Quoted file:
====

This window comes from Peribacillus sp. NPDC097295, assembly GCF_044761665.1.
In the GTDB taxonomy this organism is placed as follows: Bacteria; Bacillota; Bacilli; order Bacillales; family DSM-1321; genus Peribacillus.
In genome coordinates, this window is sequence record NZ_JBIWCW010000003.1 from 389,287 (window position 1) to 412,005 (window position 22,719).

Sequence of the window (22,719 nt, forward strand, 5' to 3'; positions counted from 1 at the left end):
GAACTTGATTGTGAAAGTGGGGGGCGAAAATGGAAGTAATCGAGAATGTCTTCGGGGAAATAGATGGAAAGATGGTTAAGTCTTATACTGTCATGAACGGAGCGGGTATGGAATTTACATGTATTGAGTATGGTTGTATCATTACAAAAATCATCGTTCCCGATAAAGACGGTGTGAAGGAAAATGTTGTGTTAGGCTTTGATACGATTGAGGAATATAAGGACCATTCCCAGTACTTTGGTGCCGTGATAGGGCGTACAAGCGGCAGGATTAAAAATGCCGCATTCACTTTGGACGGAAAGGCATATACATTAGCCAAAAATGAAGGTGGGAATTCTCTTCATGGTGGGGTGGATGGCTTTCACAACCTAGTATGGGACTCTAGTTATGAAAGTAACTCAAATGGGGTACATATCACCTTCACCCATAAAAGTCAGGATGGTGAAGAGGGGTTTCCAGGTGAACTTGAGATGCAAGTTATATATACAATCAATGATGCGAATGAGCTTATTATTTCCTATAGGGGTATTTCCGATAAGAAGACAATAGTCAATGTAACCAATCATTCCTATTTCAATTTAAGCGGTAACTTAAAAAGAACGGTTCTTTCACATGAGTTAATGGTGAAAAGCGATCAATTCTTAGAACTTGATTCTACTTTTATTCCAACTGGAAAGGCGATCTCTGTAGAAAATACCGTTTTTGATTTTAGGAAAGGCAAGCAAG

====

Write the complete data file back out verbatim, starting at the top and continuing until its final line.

This window comes from Peribacillus sp. NPDC097295, assembly GCF_044761665.1.
In the GTDB taxonomy this organism is placed as follows: Bacteria; Bacillota; Bacilli; order Bacillales; family DSM-1321; genus Peribacillus.
In genome coordinates, this window is sequence record NZ_JBIWCW010000003.1 from 389,287 (window position 1) to 412,005 (window position 22,719).

Sequence of the window (22,719 nt, forward strand, 5' to 3'; positions counted from 1 at the left end):
GAACTTGATTGTGAAAGTGGGGGGCGAAAATGGAAGTAATCGAGAATGTCTTCGGGGAAATAGATGGAAAGATGGTTAAGTCTTATACTGTCATGAACGGAGCGGGTATGGAATTTACATGTATTGAGTATGGTTGTATCATTACAAAAATCATCGTTCCCGATAAAGACGGTGTGAAGGAAAATGTTGTGTTAGGCTTTGATACGATTGAGGAATATAAGGACCATTCCCAGTACTTTGGTGCCGTGATAGGGCGTACAAGCGGCAGGATTAAAAATGCCGCATTCACTTTGGACGGAAAGGCATATACATTAGCCAAAAATGAAGGTGGGAATTCTCTTCATGGTGGGGTGGATGGCTTTCACAACCTAGTATGGGACTCTAGTTATGAAAGTAACTCAAATGGGGTACATATCACCTTCACCCATAAAAGTCAGGATGGTGAAGAGGGGTTTCCAGGTGAACTTGAGATGCAAGTTATATATACAATCAATGATGCGAATGAGCTTATTATTTCCTATAGGGGTATTTCCGATAAGAAGACAATAGTCAATGTAACCAATCATTCCTATTTCAATTTAAGCGGTAACTTAAAAAGAACGGTTCTTTCACATGAGTTAATGGTGAAAAGCGATCAATTCTTAGAACTTGATTCTACTTTTATTCCAACTGGAAAGGCGATCTCTGTAGAAAATACCGTTTTTGATTTTAGGAAAGGCAAGCAAG